Catherine Eunson


This Winter


Nae sicht o siller on the hills the day,
jist broon, broon and the reid deer
arenae the anely eens joukin oot there.

Yon warehoos gadgie in his dun
coat, oxtered ledger, pencil snug
ahint the ither lug, he’s keen –
chasin on up tae check fits neist aff.

And leuk at me! Stappit for a stretch
in the sma weet, wi a muckle black brolly,
peelie-wallie gress whiskers rustlin a roon,
scraps o birsilt heather, and the rocks,
the rocks, at least they’re yeesed tae’t.

There’s the doctor noo, haddin ontae his hat,
belted gabardine, spangin through the bracken
in his brogues. A the khaki regiments,
they reached the braeheid lang syne,
jist a fustlin files fae them.

Truth be telt, we’re fair burstin for the future
this winter. Abody else is on the hame-gaun
back doon throu the broon glen,
but that camouflaged, it’s gey easy
tae miss them.


siller: silver | joukin: hiding | stappit: stopped | peelie-wallie gress: feeble grass | birsilt – wind-burnt | yeesed: used | haddin: holding | spangin: striding | lang syne: a long time ago | fustlin files: whistling sometimes






It wis the hecht o simmer, lang efter bindins were lowsed
and fences forgotten. Wee flooers lichtened the sweet gress
a aroon. Proud Maisrie’s muckle strunt hid finally eased,
she’d lauched wi the Gairdner chiel and noo she wid mairy him.
It wis a happy day. But wi abody at the waddin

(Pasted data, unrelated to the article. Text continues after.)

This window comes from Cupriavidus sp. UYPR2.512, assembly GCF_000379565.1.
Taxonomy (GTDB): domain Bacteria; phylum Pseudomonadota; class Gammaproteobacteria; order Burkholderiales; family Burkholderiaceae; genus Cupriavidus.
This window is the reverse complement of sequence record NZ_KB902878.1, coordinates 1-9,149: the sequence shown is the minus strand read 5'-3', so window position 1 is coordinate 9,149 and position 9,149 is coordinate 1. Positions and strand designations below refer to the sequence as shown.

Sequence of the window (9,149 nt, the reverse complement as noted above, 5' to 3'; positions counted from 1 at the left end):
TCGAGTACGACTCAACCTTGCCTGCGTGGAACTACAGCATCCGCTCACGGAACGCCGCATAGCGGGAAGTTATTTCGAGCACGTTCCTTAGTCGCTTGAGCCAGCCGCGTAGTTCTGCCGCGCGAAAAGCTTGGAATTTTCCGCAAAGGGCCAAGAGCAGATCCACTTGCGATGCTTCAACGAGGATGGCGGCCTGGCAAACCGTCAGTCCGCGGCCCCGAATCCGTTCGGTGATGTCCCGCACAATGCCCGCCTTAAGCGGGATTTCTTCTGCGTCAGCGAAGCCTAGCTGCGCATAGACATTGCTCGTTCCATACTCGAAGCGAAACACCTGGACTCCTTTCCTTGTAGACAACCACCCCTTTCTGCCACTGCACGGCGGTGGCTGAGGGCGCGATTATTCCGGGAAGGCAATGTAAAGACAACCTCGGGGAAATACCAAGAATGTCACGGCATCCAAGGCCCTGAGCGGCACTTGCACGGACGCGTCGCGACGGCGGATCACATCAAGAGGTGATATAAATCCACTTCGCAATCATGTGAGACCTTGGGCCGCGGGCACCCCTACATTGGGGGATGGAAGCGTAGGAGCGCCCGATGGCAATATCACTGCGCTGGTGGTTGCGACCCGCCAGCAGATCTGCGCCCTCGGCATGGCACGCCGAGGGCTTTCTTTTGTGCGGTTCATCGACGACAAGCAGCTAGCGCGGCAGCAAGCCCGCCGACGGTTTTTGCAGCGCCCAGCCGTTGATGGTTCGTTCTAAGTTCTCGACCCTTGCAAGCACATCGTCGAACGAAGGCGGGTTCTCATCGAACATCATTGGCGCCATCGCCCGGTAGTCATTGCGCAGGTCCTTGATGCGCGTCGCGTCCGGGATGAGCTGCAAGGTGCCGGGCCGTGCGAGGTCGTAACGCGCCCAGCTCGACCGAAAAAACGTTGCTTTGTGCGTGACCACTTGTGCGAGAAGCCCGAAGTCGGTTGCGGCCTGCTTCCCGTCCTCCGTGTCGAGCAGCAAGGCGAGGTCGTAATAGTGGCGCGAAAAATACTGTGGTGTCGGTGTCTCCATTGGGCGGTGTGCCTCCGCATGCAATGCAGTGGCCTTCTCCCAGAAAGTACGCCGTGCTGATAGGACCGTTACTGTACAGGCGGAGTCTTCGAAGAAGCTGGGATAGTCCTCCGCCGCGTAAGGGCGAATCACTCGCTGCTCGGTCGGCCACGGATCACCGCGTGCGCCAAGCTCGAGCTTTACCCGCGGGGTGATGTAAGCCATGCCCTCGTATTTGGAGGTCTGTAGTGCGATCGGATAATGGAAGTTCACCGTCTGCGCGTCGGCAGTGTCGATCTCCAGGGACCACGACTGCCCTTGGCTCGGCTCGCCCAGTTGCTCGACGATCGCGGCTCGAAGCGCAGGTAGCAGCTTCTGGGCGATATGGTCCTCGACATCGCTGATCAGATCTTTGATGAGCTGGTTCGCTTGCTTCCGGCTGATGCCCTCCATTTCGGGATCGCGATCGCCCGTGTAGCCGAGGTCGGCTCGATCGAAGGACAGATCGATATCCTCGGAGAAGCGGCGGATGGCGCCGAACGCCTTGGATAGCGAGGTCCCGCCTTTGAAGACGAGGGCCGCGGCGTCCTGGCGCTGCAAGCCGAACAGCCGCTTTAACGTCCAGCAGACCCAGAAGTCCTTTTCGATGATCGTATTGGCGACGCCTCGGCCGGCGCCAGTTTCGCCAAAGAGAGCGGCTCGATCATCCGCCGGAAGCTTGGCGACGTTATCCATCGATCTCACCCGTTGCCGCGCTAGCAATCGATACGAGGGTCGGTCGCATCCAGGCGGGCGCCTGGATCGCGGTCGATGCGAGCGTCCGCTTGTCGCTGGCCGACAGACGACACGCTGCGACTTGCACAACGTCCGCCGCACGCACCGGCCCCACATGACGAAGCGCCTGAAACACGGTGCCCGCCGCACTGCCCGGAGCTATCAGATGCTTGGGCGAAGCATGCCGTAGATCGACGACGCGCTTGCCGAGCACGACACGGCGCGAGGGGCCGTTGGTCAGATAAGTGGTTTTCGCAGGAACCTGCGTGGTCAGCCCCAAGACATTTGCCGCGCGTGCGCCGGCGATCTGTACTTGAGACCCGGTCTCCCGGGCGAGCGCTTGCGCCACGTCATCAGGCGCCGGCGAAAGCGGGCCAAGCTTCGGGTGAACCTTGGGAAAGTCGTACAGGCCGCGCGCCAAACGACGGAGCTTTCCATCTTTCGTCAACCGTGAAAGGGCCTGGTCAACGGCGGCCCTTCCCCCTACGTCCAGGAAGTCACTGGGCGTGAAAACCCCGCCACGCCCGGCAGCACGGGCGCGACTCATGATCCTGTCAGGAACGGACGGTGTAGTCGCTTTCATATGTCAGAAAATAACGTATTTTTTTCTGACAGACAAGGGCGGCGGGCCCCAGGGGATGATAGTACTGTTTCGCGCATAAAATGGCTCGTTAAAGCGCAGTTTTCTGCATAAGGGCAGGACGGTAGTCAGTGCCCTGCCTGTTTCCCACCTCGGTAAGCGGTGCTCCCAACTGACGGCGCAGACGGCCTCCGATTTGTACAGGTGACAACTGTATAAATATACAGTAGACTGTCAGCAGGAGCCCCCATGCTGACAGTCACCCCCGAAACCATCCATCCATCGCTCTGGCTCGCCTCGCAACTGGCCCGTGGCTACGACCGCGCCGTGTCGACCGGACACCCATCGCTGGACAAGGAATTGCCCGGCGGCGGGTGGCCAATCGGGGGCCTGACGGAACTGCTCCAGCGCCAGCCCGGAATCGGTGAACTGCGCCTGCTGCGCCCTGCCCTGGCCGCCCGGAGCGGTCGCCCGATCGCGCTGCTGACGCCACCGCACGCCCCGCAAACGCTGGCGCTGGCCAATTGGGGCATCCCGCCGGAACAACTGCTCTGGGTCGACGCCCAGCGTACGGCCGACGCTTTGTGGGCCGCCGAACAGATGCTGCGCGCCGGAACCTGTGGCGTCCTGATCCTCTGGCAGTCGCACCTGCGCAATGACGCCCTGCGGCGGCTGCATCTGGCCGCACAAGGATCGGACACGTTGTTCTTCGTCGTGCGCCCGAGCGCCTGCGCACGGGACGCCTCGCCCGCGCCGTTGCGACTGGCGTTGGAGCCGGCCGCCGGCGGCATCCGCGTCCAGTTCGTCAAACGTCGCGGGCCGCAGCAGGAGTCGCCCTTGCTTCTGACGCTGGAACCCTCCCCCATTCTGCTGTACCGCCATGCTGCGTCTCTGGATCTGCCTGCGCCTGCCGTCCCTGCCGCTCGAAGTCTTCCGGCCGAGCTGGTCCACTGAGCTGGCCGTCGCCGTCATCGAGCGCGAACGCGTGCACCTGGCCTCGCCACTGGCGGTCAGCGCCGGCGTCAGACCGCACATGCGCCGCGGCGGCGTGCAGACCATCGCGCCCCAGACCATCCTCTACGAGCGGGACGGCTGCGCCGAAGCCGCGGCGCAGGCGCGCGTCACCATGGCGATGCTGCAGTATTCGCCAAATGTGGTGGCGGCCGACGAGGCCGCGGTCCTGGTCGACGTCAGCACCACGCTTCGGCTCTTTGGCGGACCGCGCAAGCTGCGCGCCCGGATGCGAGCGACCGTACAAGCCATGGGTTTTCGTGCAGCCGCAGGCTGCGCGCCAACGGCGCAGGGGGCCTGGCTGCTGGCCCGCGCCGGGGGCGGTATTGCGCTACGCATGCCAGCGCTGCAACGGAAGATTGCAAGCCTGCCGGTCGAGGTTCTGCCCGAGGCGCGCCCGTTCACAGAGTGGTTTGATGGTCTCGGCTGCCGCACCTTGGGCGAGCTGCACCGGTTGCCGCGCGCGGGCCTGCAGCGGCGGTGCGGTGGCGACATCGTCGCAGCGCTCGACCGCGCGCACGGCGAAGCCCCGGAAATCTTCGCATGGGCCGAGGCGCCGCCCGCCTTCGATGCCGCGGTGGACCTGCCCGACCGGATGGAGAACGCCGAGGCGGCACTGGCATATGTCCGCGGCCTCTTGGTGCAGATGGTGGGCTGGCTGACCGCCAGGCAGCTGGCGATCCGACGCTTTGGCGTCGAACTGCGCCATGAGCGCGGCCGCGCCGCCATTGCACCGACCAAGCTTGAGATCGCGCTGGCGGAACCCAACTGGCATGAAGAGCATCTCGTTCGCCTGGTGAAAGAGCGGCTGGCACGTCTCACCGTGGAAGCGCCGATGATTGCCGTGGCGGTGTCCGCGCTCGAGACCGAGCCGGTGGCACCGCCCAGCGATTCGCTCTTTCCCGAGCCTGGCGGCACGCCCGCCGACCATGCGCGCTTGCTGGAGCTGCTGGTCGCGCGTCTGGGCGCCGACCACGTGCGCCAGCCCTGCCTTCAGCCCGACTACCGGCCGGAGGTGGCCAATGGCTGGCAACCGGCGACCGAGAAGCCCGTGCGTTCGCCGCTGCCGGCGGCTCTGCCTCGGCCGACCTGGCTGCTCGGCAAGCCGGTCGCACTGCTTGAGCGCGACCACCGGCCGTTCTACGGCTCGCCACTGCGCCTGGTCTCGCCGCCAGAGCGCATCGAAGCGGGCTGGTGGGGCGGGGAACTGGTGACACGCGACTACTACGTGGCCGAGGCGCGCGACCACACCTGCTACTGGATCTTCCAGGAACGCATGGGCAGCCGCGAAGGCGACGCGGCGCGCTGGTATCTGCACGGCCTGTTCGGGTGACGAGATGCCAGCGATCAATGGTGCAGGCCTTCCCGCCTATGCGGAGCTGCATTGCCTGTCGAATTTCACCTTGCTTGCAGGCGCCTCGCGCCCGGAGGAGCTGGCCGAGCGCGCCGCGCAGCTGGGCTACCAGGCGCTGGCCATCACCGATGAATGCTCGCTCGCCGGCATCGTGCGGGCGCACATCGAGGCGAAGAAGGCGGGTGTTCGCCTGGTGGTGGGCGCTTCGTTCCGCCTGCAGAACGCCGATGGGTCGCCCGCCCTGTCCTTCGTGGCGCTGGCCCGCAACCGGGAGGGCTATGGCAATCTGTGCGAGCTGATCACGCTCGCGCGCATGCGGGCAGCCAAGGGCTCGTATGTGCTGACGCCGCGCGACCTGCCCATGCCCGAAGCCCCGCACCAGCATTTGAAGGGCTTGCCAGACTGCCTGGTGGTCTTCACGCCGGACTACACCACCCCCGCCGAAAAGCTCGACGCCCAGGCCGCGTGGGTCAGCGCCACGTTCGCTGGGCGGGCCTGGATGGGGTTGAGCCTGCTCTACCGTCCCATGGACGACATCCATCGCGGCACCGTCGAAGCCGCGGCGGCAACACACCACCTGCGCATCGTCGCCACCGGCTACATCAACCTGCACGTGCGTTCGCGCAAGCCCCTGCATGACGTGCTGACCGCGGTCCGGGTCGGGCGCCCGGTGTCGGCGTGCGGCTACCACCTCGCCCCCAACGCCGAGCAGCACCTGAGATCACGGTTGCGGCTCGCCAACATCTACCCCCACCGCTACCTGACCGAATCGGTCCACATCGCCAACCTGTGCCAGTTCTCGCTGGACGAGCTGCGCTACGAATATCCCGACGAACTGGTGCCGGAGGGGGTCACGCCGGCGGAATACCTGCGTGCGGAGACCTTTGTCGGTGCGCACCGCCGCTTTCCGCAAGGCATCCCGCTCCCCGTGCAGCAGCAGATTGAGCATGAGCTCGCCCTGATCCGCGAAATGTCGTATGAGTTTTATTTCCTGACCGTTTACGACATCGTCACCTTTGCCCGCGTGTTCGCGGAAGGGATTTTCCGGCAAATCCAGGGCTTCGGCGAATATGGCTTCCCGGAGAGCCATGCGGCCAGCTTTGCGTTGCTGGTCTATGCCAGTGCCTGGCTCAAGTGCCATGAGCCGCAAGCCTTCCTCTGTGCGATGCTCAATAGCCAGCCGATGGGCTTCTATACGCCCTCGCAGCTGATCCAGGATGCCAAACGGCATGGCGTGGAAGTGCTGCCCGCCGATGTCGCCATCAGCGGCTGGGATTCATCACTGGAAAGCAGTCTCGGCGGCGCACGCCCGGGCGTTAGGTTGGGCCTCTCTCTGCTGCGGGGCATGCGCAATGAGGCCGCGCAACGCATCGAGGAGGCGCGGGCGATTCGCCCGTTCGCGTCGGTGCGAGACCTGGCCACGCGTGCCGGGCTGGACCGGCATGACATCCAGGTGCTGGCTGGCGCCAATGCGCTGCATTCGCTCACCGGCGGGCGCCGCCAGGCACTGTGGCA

and the sneck neither faistened on the yett, nor the kitchen,
oot loupit the pigs; and losh, they fairly went tae toon.
Far mair nor the meal, the hoos and the gairden was spylt;
Maisrie’s tears and hurt cowpit aw weys, and, by God,
she could pizen her dairts gin she winted. She cursit
the gruim, his mither and abody in baith faimlies.
Peer loon, his bloom wis birsilt and blackened fae that day forth.
But you’re richt. Things didnae need tae hiv bade ruint,
but sometimes, is that nae the wey these auld stories rin?

There wis naethin Child Ballad aboot oor tragedy.
Flichts and twa nichts at the Maison Marguerite, bookit
in fine time for the hale faimlie tae see Le Tapis
de Fleurs, sur la plus belle place du monde in Brussels.
If anely the twins hidnae taen thon bug, nor the planes
been delayed, sae that Stuart and Jeanne waited for oors,
disputin foo tae deal wi his redundancy! –
and if Jim hid nivver bocht thon bottles. Gin we left,
there wis a lot tae mop up. But noo I’m hame,
and God be thankit sitting on my ain cairpet
in Stuart’s auld room, tryin tae settle mysel doon.
There’s a box I’m starin at, stuck unner the wardrobe.
I howk it oot; it’s his auld widden skweel recorder,
and I mind the fichts to mak him practise Ode to Joy.


Freude: Joy | hecht: height | lowsed: loosened | gress: grass | muckle strunt: big huff | waddin: wedding | sneck: latch| yett: gate | cowpit aw weys: spilled everywhere | pizen: poison | loon: boy | birsilt: burnt | bade ruint: stayed ruined | rin: run | Le Tapis de Fleurs, sur la plus belle place du monde: “The carpet of flowers on the most beautiful square in the world” | anely: only | thon: that | oors: hours | howk: dig | widden: wooden | skweel: school | fichts: fights



Catherine Eunson was a joint winner of the 2018 McCash Scots poetry prize, and also composes music for poetry, some of which was featured in Poetry at Sunset at the StAnza poetry festival 2020.

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